- MLB Playoffs 2001 - Diamondbacks lose control over roof

Sunday, October 28
Updated: October 29, 4:13 AM ET
Diamondbacks lose control over roof

Associated Press

PHOENIX -- For four years, the Arizona Diamondbacks have decided when to open and shut the roof in their high-tech ballpark.

No more, at least for the time being.

"We thought it was our call but they said it was theirs," team president Rich Dozer said before Game 2 of the World Series on Sunday. "We would have had it open anyway, so it's no big deal. We're not going to fight them about it."

Dozer said Sandy Alderson, an executive vice president in the commissioner's office, informed him before Game 1 on Saturday night that Major League Baseball wants the games in Phoenix played under the starry night sky.

Arizona's Curt Schilling prefers the roof closed because he believes the ball carries better when open. But it didn't keep him from beating St. Louis in Game 5 of the NL division series and the New York Yankees in Game 1 of the World Series.

Center fielder Steve Finley said he doubts the ball carries better under open sky.

"I've seen it carry with the roof open and not carry with the roof open. I've seen it carry with the roof closed and not carry with the roof closed," Finley said.

Dozer said, player preferences aside, his primary concern has been fan comfort. During the 100 or so days of triple-digit temperatures during summer in the low desert, the roof is closed and the interior is cooled to about 80 degrees by 8,000 tons of air conditioning.

The ballpark is the first domed baseball stadium with natural grass, and the roof is always opened after games to give the grass a better chanced to grow.

Good deeds rewarded
Game 1 winner Curt Schilling got accolades of a different kind before Game 2, when he accepted the 2001 Roberto Clemente Award for community service.

The award included a $25,000 donation from John Hancock made to the ALS (Lou Gehrig's disease) Arizona Chapter.

"This shows that I did something in the time allotted me on this pedestal," said Schilling, a lifelong baseball buff who owns a jersey worn by Gehrig in the 1927 World Series and named his son Gehrig when the youngster was born in 1995.

Major League Baseball also gave a supplemental Clemente award to New York City, with Yankees manager Joe Torre and Mets skipper Bobby Valentine accepting on behalf of the city.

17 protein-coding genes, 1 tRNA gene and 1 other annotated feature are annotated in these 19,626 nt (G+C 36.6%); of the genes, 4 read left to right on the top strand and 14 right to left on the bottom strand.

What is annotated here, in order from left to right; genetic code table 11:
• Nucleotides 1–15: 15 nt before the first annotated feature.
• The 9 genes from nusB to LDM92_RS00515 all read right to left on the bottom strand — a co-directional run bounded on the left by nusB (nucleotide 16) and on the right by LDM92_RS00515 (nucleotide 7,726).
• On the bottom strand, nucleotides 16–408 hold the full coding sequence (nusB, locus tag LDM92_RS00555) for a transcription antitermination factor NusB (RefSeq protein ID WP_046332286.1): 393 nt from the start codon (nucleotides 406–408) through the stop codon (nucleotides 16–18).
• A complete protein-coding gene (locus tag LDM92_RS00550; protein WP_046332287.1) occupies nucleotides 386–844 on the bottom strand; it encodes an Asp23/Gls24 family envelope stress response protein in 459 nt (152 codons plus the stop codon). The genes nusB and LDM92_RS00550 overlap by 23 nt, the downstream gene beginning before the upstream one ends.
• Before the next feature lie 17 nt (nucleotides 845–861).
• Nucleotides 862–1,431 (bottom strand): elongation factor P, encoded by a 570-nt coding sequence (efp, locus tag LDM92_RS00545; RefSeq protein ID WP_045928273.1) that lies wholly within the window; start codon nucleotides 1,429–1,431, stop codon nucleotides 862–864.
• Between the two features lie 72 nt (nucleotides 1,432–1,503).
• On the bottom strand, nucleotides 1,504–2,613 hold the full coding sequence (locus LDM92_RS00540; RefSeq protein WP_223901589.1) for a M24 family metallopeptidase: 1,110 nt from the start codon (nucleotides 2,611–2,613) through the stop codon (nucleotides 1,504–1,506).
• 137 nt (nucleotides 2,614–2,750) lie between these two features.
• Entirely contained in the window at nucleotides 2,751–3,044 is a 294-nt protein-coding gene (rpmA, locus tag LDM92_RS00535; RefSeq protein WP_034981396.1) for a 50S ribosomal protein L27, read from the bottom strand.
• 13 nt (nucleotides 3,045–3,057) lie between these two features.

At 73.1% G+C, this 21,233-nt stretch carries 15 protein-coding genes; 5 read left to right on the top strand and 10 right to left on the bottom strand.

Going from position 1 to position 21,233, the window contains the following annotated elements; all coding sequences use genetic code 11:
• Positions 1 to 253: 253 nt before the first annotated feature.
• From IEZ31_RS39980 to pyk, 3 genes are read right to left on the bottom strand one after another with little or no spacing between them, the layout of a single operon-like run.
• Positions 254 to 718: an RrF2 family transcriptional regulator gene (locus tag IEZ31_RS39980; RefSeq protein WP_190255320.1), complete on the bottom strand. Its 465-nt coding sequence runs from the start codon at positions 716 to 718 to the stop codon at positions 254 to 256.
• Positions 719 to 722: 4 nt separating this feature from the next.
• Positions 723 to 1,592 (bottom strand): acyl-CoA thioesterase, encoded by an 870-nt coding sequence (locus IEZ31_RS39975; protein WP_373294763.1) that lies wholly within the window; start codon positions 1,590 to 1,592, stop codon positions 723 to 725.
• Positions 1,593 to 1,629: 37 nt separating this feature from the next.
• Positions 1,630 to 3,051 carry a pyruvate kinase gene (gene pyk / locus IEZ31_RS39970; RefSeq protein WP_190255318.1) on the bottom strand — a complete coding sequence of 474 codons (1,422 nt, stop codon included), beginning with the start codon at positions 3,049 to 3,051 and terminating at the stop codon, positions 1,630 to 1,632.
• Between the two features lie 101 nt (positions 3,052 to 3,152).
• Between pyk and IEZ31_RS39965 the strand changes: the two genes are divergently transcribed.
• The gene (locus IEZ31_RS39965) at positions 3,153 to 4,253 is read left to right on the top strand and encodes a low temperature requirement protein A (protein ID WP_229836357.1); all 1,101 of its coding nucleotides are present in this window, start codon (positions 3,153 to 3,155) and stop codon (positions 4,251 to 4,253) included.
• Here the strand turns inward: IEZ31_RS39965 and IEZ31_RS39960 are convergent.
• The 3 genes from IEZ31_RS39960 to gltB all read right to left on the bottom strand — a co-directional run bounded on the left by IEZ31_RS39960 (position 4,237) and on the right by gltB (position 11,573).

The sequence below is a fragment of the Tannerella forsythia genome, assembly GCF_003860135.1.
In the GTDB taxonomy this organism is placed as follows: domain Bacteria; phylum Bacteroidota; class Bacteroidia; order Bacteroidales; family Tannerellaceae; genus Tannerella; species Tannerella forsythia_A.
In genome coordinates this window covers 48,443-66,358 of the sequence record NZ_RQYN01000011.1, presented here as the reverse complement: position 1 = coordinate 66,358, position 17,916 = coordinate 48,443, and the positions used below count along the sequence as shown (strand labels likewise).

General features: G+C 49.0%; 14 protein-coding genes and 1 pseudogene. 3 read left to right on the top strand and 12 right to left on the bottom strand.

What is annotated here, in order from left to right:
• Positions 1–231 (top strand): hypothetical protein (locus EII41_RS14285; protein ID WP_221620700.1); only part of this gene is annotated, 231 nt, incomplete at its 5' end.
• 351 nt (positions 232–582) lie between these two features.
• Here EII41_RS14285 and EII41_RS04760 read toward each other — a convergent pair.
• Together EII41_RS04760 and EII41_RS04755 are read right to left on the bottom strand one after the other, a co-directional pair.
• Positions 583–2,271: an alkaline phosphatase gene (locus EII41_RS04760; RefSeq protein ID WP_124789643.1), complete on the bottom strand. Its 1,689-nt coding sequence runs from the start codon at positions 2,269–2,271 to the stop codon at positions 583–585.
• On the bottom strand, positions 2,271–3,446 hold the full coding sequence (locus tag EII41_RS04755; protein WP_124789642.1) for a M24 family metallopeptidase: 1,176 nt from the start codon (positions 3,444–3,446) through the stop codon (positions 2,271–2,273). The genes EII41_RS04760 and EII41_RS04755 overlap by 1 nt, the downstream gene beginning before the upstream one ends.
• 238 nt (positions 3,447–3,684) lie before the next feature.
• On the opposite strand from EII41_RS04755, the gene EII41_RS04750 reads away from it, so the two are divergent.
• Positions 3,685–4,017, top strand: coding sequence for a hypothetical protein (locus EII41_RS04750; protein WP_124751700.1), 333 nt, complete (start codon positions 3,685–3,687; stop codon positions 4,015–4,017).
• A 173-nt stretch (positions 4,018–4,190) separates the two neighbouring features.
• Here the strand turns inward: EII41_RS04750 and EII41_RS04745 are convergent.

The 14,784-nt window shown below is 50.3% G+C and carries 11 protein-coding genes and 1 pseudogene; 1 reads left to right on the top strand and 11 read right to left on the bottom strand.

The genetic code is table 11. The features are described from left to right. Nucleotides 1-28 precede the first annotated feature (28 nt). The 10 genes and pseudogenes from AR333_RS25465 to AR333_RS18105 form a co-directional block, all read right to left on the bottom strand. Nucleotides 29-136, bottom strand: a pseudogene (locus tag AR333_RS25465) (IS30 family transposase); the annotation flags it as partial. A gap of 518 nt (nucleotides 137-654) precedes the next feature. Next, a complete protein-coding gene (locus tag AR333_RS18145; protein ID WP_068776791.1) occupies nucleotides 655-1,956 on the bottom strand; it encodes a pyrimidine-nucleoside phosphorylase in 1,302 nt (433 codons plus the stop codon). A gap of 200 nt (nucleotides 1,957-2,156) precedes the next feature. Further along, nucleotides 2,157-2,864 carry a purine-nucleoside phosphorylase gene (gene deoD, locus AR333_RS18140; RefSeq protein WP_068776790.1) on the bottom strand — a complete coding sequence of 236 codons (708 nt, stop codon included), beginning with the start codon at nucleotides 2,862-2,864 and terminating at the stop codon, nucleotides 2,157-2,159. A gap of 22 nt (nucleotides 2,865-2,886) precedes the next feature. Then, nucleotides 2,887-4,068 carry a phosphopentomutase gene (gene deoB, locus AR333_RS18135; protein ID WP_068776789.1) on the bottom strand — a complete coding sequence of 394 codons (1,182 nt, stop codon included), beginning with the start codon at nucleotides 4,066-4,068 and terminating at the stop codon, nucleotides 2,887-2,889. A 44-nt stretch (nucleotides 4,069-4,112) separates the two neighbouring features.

Valentine was on the field before the game, exchanging hugs with Yankees shortstop Derek Jeter, pitching coach Mel Stottlemyre and front office official Dwight Gooden.

Schilling received the Clemente award in 1997 and 1998, when he was with Philadelphia.

The award was begun in 1970 and was renamed three years later for Clemente, who died in a plane crash while delivering supplies to Nicaraguan earthquake victims. Recipients have to exemplify sportsmanship, community involvement and value to their teams.

"Curt's long-standing support for the fight against ALS and his involvement with community and team-related issues make him an excellent choice for this award," commissioner Bud Selig said.

While Schilling was with the Phillies, he and his wife Shonda raised $1.5 million for ALS. After moving to his native Arizona, Schilling took up the cause again and raised $1 million for the charity.

First things first
Randy Velarde is more worried about dealing with his own pitcher than he is about Randy Johnson.

Velarde got the start at first base for the Yankees on Sunday night because of his .452 career average against the Big Unit. Johnson is so tough on lefties that manager Joe Torre went with an all right-handed lineup, except for starter Andy Pettitte.

That's what has Velarde worried. Pettitte has one of the trickiest pickoff moves in the game, and regular first baseman Tino Martinez warned Velarde that even he gets fooled sometimes.

"I just have to make sure he's going home before leaving the base," said Velarde, who played 10 games at first base this season.

Torre said he's confident in Velarde's ability to handle first base but won't hesitate to take him out if necessary.

"If we get a lead or (Randy's) out of the game, I'll switch back to Tino as soon as I can," he said.

Home cooking
The Diamondbacks were 30-29 at home until they started a run that saw them win 18 of their last 22 games in Phoenix.

It has carried over into a 4-2 record at home during the playoffs, including Saturday night's 9-1 win over the Yankees.

But slugger Luis Gonzalez says he's not aware of a point in which Arizona toughened up.

"It doesn't matter if you're home or not," he said. "We've been doing pretty well on the road, too (4-1)," Gonzalez said. "It just depends how you're playing right now. Our team has been peaking."

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